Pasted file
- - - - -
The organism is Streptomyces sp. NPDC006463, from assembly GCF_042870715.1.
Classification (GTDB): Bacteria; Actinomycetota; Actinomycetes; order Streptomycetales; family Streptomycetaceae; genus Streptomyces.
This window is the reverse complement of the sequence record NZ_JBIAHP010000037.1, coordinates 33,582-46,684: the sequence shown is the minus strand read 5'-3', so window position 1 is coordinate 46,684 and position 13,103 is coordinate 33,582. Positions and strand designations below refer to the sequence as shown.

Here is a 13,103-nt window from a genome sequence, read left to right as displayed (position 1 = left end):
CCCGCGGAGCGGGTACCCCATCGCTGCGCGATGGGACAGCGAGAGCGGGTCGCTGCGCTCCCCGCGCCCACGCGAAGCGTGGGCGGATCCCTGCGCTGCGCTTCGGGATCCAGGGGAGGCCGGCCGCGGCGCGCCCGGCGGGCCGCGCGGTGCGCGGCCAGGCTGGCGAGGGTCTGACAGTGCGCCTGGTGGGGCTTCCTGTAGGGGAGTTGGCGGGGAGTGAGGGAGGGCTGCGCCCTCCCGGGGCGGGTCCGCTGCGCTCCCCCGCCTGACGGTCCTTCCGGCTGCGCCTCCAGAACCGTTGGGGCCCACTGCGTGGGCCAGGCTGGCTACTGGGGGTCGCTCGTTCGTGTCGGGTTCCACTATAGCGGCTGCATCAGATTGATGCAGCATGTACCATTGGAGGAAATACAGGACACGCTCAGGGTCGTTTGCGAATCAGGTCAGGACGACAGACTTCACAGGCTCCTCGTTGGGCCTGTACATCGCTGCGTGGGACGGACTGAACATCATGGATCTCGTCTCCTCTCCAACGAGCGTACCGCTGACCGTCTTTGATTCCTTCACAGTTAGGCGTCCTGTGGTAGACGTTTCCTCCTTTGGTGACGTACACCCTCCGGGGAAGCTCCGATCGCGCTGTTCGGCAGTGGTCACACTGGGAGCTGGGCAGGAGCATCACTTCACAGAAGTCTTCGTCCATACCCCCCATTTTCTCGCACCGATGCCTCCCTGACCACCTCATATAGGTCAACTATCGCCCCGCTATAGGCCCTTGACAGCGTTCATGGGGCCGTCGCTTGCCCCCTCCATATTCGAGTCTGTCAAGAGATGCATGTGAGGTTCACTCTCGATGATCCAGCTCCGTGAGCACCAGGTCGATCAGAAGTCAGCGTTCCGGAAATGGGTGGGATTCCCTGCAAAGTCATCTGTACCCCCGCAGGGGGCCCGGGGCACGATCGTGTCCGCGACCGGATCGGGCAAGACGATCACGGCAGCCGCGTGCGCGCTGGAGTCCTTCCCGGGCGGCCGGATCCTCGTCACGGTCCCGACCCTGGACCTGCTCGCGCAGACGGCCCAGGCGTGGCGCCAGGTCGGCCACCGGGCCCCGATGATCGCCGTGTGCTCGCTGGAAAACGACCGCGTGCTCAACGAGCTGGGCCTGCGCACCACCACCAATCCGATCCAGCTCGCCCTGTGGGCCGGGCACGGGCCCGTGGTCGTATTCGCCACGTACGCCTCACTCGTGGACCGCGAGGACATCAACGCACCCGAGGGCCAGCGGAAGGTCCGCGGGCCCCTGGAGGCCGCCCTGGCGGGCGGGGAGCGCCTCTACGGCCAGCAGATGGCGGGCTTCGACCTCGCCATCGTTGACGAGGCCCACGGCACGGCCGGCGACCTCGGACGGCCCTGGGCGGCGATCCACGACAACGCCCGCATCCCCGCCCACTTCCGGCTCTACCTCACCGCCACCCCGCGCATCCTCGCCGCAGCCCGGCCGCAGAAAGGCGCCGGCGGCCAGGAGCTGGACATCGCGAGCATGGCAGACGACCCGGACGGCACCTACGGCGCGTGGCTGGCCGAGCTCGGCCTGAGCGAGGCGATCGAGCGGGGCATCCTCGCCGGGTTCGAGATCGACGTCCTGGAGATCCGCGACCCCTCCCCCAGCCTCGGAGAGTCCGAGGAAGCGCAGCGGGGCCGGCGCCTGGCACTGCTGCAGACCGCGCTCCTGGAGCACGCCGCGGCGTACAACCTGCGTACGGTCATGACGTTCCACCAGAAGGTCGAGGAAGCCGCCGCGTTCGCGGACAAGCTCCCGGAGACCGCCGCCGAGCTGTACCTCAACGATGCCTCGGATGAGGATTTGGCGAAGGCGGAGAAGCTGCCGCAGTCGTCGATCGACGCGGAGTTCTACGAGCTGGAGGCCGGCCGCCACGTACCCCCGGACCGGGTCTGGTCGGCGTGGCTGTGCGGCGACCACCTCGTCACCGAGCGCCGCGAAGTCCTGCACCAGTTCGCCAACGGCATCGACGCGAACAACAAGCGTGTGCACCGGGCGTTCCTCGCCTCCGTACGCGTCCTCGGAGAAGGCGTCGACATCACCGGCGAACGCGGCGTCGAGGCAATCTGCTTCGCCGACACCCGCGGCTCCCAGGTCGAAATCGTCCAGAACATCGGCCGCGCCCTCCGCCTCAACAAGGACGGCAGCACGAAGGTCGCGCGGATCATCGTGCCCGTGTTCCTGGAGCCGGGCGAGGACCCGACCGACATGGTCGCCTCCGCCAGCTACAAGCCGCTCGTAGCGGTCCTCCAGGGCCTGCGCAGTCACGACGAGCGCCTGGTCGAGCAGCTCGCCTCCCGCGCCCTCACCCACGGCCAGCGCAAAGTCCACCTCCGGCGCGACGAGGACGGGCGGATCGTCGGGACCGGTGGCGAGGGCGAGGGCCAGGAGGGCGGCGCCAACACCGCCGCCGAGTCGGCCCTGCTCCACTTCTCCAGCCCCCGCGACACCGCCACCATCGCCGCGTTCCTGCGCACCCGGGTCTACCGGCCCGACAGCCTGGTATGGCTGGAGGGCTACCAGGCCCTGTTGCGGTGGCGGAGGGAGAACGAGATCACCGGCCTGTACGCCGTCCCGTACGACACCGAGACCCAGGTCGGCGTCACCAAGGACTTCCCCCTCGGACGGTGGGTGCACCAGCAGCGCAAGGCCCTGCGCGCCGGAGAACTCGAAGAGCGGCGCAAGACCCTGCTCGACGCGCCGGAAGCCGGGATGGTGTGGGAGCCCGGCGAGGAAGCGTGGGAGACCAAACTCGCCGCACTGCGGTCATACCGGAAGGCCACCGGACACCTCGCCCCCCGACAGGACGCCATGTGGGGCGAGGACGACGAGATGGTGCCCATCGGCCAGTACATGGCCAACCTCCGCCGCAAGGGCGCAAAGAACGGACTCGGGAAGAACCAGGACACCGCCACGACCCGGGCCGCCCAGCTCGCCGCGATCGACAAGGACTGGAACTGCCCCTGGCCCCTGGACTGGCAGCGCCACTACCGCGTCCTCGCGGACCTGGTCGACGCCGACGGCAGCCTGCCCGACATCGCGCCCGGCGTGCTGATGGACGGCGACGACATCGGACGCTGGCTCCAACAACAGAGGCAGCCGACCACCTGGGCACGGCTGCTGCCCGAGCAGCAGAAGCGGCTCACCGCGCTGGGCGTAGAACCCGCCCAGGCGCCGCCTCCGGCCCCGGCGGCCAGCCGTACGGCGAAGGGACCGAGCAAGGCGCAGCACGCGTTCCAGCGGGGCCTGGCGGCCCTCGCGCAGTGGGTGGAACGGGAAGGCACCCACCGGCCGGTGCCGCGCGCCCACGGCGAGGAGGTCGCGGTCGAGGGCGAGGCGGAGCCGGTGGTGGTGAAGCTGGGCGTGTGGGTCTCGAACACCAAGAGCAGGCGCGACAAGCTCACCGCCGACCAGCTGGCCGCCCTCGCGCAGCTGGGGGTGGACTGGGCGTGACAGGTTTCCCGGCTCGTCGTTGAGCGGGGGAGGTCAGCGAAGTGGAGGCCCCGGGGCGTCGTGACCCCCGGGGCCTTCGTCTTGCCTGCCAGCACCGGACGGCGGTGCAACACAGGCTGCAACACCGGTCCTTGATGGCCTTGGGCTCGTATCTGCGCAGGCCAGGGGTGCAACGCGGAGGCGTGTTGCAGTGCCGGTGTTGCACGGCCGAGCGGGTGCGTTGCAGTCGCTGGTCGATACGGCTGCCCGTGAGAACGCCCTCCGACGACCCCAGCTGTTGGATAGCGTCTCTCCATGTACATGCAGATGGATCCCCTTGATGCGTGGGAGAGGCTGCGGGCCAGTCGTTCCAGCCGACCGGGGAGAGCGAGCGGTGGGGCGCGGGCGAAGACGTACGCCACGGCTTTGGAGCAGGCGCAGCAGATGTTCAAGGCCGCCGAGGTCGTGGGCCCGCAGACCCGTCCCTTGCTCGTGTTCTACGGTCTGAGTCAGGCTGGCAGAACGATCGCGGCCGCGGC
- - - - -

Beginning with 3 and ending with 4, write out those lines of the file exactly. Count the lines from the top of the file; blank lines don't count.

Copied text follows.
This window is the reverse complement of the sequence record NZ_JBIAHP010000037.1, coordinates 33,582-46,684: the sequence shown is the minus strand read 5'-3', so window position 1 is coordinate 46,684 and position 13,103 is coordinate 33,582. Positions and strand designations below refer to the sequence as shown.

Here is a 13,103-nt window from a genome sequence, read left to right as displayed (position 1 = left end):